I saw my doctor yesterday. Sensitive, intelligent, considerate, thoughtful and understanding, he is as kind a man as any I have met.
But I have a problem with him.
So kind, sensitive, intelligent, considerate, thoughtful and understanding is he that he always runs over time. While he attends to the patient he is tending, the patients in the waiting room wait and wait and wait. This can be most annoying.
In this way, what pleases me most about my brilliant doctor is what annoys me most.
Do you see what I mean?
A few years ago, we employed a graduate who wanted to be in advertising. She was (and, I guess, still is) kind, sensitive, intelligent, considerate, thoughtful and understanding. She loved her work and we loved working with her. On discussing any issue, she always 'got it' and made smart, useful contributions to the debate.
Further, whenever discussions were over, and she wrote the meeting notes, not only did they accurately reflect what had been said but she would add a little bit more, something extra, to the matter at hand. Often, this was something that she had been to shy to say face-to-face.
Shy? Yes, she was shy. In fact, so kind, sensitive, intelligent, considerate, thoughtful and understanding was she that when I asked her to get things done, she would shy away. She would rather do something herself than get other people, especially suppliers, to do things for her, especially if price was an issue.
In this way, her kind, sensitive, intelligent, considerate, thoughtful and understanding nature was the very thing that frustrated us most when we depended on her to get things done on budget and on time.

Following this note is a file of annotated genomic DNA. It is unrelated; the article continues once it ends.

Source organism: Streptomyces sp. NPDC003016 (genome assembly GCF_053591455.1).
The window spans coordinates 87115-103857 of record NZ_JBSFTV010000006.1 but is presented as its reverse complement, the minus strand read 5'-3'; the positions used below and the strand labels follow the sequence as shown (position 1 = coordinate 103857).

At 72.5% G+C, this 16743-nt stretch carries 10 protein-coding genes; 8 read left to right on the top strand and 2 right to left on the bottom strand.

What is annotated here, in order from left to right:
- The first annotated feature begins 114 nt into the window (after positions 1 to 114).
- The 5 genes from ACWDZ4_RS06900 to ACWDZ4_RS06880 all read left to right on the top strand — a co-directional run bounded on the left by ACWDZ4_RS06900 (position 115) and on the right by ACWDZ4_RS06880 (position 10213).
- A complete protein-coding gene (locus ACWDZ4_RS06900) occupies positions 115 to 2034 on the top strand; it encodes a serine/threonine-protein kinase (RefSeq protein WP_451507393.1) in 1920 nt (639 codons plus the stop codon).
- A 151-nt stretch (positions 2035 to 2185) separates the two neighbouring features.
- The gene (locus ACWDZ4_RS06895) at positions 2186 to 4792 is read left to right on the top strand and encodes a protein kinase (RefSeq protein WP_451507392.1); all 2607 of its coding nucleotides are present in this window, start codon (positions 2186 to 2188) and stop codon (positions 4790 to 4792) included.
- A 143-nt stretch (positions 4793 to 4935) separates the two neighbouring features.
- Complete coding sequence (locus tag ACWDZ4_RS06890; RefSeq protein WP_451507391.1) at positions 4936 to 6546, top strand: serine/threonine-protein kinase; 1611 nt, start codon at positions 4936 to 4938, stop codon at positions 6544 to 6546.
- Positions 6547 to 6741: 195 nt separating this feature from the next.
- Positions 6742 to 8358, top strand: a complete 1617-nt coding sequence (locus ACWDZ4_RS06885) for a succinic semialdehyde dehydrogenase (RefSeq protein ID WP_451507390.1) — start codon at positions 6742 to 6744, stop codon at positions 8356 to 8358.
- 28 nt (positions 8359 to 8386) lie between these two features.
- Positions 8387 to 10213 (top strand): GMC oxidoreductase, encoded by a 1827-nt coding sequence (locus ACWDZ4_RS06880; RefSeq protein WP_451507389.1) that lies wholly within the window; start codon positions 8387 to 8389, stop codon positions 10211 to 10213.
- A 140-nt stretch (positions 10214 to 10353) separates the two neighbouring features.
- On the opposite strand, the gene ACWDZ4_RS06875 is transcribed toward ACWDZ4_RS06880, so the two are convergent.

Do you see where I'm heading?
I hope so because things are about to get more serious.
Not long ago, I worked with a guy who turned out to be a crook. Of course, when I started working with him, I did not know he was a crook. But now I know what I know, I am going to remember this theme and keep my eyes open for people like him.
What do I mean?
Well, it emerged that this guy was an expert at reading contracts. You may not think this a particular talent. But it is. In fact, there are people whose entire careers involve the insertion of sneaky traps into wordy, tedious legal contracts. The most obvious example is a sneaky clause, hidden in the small print of a big document, that says if you don't do this by then, the contract becomes null and void and the other side gets all the money.
Well this guy I worked with was very good at spotting these sneaky traps. It was a particular strength of his. And, of course, that which made him identify sneaky clauses in contracts was that which enabled him to insert sneaky clauses into contracts himself. In this way, he squeezed much more out of our client than the client thought he was giving us - none of it to do with the quality of the work or the results we achieved. Just the way the contract was written. And this guy had drafted it.
You can guess what happened. Yes, not only had this guy slipped sneaky clauses into our client contract, but he slipped a sneaky clause into his contract with me which directly contradicted what we had agreed. Trusting as I am, I had overlooked it. Luckily, I found him out after he had stolen money from me and the dishonest contract was nullified. Phew.
In this way, what this guy is good at makes him very bad news for the rest of mankind.
Not easy are they?
Follow Hugh Salmon on Twitter: www.twitter.com/_HughSalmon